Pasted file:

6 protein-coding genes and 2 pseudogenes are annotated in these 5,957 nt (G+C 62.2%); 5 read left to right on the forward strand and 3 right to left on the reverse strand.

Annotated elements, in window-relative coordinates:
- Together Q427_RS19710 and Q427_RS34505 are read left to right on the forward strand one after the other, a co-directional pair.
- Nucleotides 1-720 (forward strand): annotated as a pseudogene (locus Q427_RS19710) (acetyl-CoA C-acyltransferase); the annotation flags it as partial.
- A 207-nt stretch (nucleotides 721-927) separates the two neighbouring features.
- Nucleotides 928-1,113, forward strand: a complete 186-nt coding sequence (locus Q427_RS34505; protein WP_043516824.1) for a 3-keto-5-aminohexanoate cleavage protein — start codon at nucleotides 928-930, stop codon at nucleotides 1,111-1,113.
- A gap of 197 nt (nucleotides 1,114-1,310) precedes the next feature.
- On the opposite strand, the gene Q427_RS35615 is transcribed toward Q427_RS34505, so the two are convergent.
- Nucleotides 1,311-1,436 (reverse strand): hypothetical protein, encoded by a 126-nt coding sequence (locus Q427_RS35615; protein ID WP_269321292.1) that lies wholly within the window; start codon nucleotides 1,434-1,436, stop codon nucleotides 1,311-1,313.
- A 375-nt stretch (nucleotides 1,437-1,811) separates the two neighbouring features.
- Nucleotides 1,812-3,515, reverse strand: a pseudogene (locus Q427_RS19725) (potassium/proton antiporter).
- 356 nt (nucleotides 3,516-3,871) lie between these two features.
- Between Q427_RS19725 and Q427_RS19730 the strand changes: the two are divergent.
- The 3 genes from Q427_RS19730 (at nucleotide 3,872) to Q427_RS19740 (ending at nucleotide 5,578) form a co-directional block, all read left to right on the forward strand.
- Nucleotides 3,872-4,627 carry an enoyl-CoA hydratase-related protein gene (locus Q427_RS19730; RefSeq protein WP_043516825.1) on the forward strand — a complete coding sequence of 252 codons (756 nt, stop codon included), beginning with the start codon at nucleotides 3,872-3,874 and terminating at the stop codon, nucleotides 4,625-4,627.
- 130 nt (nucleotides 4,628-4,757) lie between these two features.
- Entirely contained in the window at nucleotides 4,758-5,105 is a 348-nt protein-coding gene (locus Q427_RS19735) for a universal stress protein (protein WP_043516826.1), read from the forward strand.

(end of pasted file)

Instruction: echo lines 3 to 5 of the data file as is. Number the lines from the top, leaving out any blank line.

- Together Q427_RS19710 and Q427_RS34505 are read left to right on the forward strand one after the other, a co-directional pair.
- Nucleotides 1-720 (forward strand): annotated as a pseudogene (locus Q427_RS19710) (acetyl-CoA C-acyltransferase); the annotation flags it as partial.
- A 207-nt stretch (nucleotides 721-927) separates the two neighbouring features.